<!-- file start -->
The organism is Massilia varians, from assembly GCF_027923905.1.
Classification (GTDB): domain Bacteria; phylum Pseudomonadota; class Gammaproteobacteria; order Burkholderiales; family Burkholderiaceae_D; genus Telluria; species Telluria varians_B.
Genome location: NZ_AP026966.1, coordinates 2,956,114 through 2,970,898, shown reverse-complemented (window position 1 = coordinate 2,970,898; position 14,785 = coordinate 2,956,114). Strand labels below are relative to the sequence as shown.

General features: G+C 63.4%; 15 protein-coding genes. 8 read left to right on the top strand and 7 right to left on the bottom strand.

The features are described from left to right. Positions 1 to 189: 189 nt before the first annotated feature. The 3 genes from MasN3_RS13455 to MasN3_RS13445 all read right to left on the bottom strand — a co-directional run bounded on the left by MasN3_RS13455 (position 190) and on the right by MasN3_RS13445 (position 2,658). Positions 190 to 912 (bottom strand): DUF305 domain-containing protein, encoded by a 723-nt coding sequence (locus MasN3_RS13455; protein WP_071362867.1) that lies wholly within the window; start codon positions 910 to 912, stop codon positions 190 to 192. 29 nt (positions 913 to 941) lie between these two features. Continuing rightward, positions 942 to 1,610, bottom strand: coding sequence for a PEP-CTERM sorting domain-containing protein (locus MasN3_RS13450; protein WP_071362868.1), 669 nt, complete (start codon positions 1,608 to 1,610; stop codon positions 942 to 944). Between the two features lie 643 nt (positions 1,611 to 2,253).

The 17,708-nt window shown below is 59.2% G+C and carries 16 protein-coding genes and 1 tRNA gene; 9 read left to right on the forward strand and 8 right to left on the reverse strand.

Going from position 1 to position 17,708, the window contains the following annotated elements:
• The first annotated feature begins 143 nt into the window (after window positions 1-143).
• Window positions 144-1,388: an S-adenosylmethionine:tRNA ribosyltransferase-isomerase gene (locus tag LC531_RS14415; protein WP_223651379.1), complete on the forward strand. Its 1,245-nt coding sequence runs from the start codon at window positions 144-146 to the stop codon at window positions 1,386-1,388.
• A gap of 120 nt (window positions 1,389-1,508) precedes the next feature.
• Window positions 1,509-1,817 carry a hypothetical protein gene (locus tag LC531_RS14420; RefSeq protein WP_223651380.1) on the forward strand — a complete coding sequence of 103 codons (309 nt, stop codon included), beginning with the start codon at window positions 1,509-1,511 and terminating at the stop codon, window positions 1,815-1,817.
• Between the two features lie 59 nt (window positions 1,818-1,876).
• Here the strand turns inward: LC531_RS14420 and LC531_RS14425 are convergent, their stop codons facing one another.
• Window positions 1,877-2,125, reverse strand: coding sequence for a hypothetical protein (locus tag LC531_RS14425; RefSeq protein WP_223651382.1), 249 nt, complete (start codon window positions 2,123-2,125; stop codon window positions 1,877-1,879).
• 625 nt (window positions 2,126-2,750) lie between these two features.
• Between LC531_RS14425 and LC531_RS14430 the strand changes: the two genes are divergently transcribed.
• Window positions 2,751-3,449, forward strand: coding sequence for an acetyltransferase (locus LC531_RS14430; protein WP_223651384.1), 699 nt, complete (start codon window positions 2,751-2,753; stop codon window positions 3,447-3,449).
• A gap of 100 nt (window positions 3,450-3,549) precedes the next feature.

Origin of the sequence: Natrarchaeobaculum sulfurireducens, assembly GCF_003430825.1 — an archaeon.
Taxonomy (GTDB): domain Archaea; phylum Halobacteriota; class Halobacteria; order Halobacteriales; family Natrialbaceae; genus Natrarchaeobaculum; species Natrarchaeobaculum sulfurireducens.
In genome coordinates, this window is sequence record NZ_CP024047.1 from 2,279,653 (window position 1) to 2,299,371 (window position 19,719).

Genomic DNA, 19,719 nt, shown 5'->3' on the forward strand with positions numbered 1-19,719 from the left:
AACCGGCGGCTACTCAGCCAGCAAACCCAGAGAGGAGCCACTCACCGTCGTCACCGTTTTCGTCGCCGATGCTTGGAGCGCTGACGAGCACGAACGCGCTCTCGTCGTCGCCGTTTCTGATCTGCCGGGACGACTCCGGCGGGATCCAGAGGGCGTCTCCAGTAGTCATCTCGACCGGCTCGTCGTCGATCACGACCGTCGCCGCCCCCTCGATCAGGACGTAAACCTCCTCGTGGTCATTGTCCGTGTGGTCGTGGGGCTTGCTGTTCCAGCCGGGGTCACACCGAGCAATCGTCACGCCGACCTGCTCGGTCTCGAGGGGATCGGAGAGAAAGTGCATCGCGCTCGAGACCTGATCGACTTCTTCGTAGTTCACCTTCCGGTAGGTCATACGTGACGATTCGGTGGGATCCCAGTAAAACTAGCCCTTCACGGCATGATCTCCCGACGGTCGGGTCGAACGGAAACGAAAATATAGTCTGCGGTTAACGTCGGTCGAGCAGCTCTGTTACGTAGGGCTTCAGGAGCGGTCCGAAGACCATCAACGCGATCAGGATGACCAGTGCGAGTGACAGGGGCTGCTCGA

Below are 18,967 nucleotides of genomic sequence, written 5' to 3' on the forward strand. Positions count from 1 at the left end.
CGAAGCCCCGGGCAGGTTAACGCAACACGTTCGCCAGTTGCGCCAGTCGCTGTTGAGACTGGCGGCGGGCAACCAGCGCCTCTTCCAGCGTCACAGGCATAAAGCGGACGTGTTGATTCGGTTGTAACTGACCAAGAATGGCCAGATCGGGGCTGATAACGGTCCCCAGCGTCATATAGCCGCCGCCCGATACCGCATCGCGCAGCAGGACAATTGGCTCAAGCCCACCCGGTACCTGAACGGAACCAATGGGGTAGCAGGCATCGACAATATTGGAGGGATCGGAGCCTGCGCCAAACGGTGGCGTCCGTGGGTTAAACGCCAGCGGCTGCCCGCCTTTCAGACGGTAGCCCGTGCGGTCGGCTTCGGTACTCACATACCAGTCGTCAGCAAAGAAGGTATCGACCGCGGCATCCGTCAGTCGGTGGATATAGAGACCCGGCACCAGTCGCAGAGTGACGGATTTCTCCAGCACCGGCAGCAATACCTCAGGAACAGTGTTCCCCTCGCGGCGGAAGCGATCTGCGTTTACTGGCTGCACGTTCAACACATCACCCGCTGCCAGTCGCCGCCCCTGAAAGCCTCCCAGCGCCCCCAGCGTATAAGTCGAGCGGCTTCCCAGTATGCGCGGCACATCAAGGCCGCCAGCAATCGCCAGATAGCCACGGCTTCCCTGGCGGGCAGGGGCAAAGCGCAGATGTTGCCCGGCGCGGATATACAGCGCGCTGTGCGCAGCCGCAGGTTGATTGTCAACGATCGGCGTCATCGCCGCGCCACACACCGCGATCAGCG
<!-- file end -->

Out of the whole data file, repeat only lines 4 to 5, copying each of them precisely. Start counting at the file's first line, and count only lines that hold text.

General features: G+C 63.4%; 15 protein-coding genes. 8 read left to right on the top strand and 7 right to left on the bottom strand.

The features are described from left to right. Positions 1 to 189: 189 nt before the first annotated feature. The 3 genes from MasN3_RS13455 to MasN3_RS13445 all read right to left on the bottom strand — a co-directional run bounded on the left by MasN3_RS13455 (position 190) and on the right by MasN3_RS13445 (position 2,658). Positions 190 to 912 (bottom strand): DUF305 domain-containing protein, encoded by a 723-nt coding sequence (locus MasN3_RS13455; protein WP_071362867.1) that lies wholly within the window; start codon positions 910 to 912, stop codon positions 190 to 192. 29 nt (positions 913 to 941) lie between these two features. Continuing rightward, positions 942 to 1,610, bottom strand: coding sequence for a PEP-CTERM sorting domain-containing protein (locus MasN3_RS13450; protein WP_071362868.1), 669 nt, complete (start codon positions 1,608 to 1,610; stop codon positions 942 to 944). Between the two features lie 643 nt (positions 1,611 to 2,253).